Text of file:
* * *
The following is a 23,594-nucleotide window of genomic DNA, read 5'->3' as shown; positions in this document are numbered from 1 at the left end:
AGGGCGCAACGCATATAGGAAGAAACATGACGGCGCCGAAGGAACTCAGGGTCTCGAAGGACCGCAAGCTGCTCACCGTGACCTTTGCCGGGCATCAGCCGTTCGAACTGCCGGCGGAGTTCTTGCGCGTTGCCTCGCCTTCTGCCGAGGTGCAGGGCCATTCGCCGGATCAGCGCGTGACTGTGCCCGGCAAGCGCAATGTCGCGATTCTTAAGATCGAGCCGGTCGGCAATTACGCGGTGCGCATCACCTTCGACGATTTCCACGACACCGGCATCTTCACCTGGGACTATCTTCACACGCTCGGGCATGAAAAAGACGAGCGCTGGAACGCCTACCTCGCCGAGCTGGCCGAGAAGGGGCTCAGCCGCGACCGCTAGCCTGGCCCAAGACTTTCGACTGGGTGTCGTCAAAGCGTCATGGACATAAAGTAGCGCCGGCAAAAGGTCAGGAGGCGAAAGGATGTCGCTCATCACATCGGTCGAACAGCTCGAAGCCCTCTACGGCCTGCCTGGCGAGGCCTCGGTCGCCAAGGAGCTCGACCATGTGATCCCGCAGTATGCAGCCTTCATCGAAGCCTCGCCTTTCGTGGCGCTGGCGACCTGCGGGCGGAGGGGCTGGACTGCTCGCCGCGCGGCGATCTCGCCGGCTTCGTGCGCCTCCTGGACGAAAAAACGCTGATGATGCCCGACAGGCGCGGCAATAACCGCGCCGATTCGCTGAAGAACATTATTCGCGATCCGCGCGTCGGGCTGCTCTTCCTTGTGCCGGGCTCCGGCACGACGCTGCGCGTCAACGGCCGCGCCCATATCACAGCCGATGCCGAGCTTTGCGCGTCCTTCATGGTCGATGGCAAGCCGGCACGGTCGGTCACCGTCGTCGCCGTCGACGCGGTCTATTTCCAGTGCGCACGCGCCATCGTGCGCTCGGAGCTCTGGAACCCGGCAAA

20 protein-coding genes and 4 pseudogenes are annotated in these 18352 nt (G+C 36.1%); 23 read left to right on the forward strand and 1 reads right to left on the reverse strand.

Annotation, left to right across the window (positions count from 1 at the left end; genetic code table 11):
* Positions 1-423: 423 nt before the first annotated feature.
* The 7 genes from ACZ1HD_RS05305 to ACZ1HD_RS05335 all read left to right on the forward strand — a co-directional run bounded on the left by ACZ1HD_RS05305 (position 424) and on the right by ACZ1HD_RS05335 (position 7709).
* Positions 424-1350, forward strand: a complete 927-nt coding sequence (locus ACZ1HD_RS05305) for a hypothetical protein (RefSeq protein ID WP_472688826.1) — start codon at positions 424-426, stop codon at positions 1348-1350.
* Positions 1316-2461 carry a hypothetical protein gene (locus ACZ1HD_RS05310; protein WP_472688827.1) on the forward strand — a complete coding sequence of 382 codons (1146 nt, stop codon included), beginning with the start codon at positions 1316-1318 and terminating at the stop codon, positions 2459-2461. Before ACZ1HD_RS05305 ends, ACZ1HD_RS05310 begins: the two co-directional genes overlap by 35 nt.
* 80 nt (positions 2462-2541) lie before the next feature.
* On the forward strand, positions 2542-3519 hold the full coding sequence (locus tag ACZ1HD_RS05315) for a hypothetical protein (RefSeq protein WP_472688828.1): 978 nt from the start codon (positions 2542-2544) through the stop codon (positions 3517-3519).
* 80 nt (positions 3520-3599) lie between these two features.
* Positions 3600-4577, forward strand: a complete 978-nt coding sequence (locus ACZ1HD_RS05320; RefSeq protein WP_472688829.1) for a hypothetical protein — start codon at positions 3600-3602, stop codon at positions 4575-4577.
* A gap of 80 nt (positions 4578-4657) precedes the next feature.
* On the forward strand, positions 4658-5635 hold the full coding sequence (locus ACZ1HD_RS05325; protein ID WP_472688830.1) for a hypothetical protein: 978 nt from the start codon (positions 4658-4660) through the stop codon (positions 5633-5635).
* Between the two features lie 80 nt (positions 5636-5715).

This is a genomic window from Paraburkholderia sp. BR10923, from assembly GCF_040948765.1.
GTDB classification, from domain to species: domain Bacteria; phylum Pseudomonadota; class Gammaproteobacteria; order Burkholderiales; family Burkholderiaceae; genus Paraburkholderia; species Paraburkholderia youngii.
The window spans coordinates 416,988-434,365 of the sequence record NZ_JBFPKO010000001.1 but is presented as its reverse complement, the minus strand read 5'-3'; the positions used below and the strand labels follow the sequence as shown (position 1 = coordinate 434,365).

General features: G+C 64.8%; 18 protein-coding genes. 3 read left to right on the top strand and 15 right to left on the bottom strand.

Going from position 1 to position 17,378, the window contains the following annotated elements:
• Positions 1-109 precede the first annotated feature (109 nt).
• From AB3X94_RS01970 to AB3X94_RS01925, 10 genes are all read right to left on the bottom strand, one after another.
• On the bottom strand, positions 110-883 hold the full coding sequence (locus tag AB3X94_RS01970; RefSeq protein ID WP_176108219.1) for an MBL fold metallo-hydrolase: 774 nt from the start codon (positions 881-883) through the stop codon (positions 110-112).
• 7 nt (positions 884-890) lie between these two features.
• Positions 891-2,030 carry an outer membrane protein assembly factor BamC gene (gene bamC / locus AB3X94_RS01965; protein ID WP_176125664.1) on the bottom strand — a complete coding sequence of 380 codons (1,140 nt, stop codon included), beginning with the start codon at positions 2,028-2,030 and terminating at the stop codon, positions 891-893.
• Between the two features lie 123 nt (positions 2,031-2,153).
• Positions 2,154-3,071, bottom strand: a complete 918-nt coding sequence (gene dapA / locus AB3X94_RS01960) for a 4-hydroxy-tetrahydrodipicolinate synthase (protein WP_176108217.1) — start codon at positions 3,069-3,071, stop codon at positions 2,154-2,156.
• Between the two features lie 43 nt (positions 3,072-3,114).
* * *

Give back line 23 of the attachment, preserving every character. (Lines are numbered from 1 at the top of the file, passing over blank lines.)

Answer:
• On the bottom strand, positions 110-883 hold the full coding sequence (locus tag AB3X94_RS01970; RefSeq protein ID WP_176108219.1) for an MBL fold metallo-hydrolase: 774 nt from the start codon (positions 881-883) through the stop codon (positions 110-112).